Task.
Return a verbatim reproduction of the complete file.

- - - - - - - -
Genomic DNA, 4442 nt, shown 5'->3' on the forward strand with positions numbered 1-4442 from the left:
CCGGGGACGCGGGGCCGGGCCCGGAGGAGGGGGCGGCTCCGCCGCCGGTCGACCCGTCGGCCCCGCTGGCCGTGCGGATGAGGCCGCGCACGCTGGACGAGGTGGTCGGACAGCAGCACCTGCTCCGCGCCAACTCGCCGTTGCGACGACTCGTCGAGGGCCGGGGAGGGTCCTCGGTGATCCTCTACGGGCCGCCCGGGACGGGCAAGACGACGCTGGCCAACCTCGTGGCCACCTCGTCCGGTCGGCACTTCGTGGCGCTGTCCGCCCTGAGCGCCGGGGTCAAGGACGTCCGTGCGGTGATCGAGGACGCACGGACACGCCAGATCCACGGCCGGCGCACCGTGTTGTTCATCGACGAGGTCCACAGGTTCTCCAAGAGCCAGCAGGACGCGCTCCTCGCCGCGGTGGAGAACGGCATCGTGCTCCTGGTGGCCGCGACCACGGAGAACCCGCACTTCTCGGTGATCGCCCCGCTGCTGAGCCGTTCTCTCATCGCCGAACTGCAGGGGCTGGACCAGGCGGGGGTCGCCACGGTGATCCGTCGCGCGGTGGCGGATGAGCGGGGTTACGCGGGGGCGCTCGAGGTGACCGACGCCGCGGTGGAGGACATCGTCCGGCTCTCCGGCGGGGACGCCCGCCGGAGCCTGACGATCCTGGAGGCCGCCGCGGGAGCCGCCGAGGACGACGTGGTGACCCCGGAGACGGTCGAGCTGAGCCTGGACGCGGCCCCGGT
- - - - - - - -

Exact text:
Genomic DNA, 4442 nt, shown 5'->3' on the forward strand with positions numbered 1-4442 from the left:
CCGGGGACGCGGGGCCGGGCCCGGAGGAGGGGGCGGCTCCGCCGCCGGTCGACCCGTCGGCCCCGCTGGCCGTGCGGATGAGGCCGCGCACGCTGGACGAGGTGGTCGGACAGCAGCACCTGCTCCGCGCCAACTCGCCGTTGCGACGACTCGTCGAGGGCCGGGGAGGGTCCTCGGTGATCCTCTACGGGCCGCCCGGGACGGGCAAGACGACGCTGGCCAACCTCGTGGCCACCTCGTCCGGTCGGCACTTCGTGGCGCTGTCCGCCCTGAGCGCCGGGGTCAAGGACGTCCGTGCGGTGATCGAGGACGCACGGACACGCCAGATCCACGGCCGGCGCACCGTGTTGTTCATCGACGAGGTCCACAGGTTCTCCAAGAGCCAGCAGGACGCGCTCCTCGCCGCGGTGGAGAACGGCATCGTGCTCCTGGTGGCCGCGACCACGGAGAACCCGCACTTCTCGGTGATCGCCCCGCTGCTGAGCCGTTCTCTCATCGCCGAACTGCAGGGGCTGGACCAGGCGGGGGTCGCCACGGTGATCCGTCGCGCGGTGGCGGATGAGCGGGGTTACGCGGGGGCGCTCGAGGTGACCGACGCCGCGGTGGAGGACATCGTCCGGCTCTCCGGCGGGGACGCCCGCCGGAGCCTGACGATCCTGGAGGCCGCCGCGGGAGCCGCCGAGGACGACGTGGTGACCCCGGAGACGGTCGAGCTGAGCCTGGACGCGGCCCCGGT